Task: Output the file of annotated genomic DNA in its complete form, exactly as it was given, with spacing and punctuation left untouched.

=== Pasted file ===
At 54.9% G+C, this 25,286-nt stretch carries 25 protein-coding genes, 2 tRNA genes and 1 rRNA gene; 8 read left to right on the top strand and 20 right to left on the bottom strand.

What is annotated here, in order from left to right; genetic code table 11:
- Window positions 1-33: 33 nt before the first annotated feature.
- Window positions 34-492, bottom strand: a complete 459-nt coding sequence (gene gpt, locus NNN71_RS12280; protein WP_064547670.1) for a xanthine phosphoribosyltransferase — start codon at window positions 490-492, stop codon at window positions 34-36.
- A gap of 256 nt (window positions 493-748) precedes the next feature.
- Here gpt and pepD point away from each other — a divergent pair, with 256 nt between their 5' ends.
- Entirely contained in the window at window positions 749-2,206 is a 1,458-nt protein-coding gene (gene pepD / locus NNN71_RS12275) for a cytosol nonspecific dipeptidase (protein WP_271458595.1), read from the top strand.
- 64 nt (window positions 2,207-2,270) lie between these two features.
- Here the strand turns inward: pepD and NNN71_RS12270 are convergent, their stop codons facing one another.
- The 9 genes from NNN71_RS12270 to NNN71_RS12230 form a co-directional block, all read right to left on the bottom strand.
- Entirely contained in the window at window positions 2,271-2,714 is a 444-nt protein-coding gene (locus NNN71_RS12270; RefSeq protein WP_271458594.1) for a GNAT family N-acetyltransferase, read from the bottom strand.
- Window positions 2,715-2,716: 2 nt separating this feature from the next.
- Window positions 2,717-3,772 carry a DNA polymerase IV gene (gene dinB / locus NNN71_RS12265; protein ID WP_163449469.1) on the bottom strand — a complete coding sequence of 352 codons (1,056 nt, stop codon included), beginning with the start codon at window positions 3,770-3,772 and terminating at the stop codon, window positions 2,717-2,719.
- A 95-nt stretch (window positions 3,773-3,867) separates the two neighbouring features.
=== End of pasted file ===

At 54.9% G+C, this 25,286-nt stretch carries 25 protein-coding genes, 2 tRNA genes and 1 rRNA gene; 8 read left to right on the top strand and 20 right to left on the bottom strand.

What is annotated here, in order from left to right; genetic code table 11:
- Window positions 1-33: 33 nt before the first annotated feature.
- Window positions 34-492, bottom strand: a complete 459-nt coding sequence (gene gpt, locus NNN71_RS12280; protein WP_064547670.1) for a xanthine phosphoribosyltransferase — start codon at window positions 490-492, stop codon at window positions 34-36.
- A gap of 256 nt (window positions 493-748) precedes the next feature.
- Here gpt and pepD point away from each other — a divergent pair, with 256 nt between their 5' ends.
- Entirely contained in the window at window positions 749-2,206 is a 1,458-nt protein-coding gene (gene pepD / locus NNN71_RS12275) for a cytosol nonspecific dipeptidase (protein WP_271458595.1), read from the top strand.
- 64 nt (window positions 2,207-2,270) lie between these two features.
- Here the strand turns inward: pepD and NNN71_RS12270 are convergent, their stop codons facing one another.
- The 9 genes from NNN71_RS12270 to NNN71_RS12230 form a co-directional block, all read right to left on the bottom strand.
- Entirely contained in the window at window positions 2,271-2,714 is a 444-nt protein-coding gene (locus NNN71_RS12270; RefSeq protein WP_271458594.1) for a GNAT family N-acetyltransferase, read from the bottom strand.
- Window positions 2,715-2,716: 2 nt separating this feature from the next.
- Window positions 2,717-3,772 carry a DNA polymerase IV gene (gene dinB / locus NNN71_RS12265; protein ID WP_163449469.1) on the bottom strand — a complete coding sequence of 352 codons (1,056 nt, stop codon included), beginning with the start codon at window positions 3,770-3,772 and terminating at the stop codon, window positions 2,717-2,719.
- A 95-nt stretch (window positions 3,773-3,867) separates the two neighbouring features.